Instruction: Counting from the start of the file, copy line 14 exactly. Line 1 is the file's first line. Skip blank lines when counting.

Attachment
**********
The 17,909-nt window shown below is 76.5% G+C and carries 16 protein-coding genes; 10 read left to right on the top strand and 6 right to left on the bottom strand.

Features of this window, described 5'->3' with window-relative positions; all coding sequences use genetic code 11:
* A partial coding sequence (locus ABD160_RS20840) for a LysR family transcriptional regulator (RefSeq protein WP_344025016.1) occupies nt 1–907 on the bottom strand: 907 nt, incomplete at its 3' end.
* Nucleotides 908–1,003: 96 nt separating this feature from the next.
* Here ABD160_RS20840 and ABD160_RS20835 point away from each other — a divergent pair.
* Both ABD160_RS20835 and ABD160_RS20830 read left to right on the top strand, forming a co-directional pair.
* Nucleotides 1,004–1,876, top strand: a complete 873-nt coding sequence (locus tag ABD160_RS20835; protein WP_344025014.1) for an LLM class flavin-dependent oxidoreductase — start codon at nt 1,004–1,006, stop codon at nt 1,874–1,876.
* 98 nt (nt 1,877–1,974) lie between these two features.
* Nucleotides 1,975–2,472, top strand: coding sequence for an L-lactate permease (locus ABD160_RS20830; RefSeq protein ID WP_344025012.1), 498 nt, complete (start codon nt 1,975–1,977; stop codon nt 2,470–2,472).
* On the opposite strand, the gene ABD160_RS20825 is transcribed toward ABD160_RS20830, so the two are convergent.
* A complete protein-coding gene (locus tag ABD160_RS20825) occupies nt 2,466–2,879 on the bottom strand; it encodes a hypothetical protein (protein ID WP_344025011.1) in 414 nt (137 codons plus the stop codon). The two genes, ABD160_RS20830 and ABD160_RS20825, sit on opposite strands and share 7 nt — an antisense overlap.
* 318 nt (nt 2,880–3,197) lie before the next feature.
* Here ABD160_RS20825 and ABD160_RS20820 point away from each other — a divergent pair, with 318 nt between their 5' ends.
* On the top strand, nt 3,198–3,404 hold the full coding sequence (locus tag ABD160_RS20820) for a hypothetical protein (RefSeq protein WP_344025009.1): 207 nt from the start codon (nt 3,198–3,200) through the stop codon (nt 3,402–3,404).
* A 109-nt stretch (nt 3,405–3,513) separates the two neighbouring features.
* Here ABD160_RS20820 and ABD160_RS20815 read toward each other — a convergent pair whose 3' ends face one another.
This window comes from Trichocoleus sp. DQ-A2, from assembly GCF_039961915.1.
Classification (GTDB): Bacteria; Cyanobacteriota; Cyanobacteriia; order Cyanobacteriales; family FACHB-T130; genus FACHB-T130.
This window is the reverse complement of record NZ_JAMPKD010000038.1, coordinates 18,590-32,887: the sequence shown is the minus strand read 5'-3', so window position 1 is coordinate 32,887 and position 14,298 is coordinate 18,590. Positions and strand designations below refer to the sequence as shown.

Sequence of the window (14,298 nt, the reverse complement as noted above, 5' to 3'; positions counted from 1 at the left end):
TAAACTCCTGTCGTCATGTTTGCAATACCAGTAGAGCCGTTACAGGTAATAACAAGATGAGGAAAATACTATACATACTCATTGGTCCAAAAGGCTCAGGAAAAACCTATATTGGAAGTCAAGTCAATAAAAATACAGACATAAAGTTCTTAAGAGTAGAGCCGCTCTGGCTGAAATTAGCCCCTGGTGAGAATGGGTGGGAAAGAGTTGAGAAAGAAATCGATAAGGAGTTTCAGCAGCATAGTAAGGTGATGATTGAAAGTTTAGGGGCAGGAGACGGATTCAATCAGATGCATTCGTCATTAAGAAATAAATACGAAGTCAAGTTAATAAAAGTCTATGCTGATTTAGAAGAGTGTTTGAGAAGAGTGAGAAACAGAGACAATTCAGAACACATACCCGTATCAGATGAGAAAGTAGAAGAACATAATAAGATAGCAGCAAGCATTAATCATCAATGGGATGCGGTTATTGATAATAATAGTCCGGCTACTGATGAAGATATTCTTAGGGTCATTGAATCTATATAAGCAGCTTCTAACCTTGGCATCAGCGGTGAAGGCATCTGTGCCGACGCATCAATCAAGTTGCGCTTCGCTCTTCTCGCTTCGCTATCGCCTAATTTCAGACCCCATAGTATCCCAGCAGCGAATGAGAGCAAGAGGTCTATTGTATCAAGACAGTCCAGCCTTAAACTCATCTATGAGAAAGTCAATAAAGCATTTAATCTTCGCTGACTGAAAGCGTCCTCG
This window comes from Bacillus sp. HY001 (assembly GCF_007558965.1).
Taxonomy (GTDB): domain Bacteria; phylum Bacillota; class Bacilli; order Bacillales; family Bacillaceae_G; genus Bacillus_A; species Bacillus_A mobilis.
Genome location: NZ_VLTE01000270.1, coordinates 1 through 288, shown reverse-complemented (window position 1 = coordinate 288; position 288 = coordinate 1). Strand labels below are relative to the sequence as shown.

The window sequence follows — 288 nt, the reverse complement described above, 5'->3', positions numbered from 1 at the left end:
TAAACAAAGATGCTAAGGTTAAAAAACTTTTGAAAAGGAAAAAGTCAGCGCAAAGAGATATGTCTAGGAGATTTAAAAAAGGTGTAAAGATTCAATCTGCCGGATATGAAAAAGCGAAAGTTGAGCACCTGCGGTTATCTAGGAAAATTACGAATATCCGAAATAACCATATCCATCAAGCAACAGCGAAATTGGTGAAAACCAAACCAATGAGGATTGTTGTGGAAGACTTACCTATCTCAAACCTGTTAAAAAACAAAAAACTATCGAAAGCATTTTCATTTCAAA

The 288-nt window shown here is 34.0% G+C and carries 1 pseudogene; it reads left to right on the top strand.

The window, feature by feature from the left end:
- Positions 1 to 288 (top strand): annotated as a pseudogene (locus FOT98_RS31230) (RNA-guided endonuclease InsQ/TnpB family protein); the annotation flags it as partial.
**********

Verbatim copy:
* On the top strand, nt 3,198–3,404 hold the full coding sequence (locus tag ABD160_RS20820) for a hypothetical protein (RefSeq protein WP_344025009.1): 207 nt from the start codon (nt 3,198–3,200) through the stop codon (nt 3,402–3,404).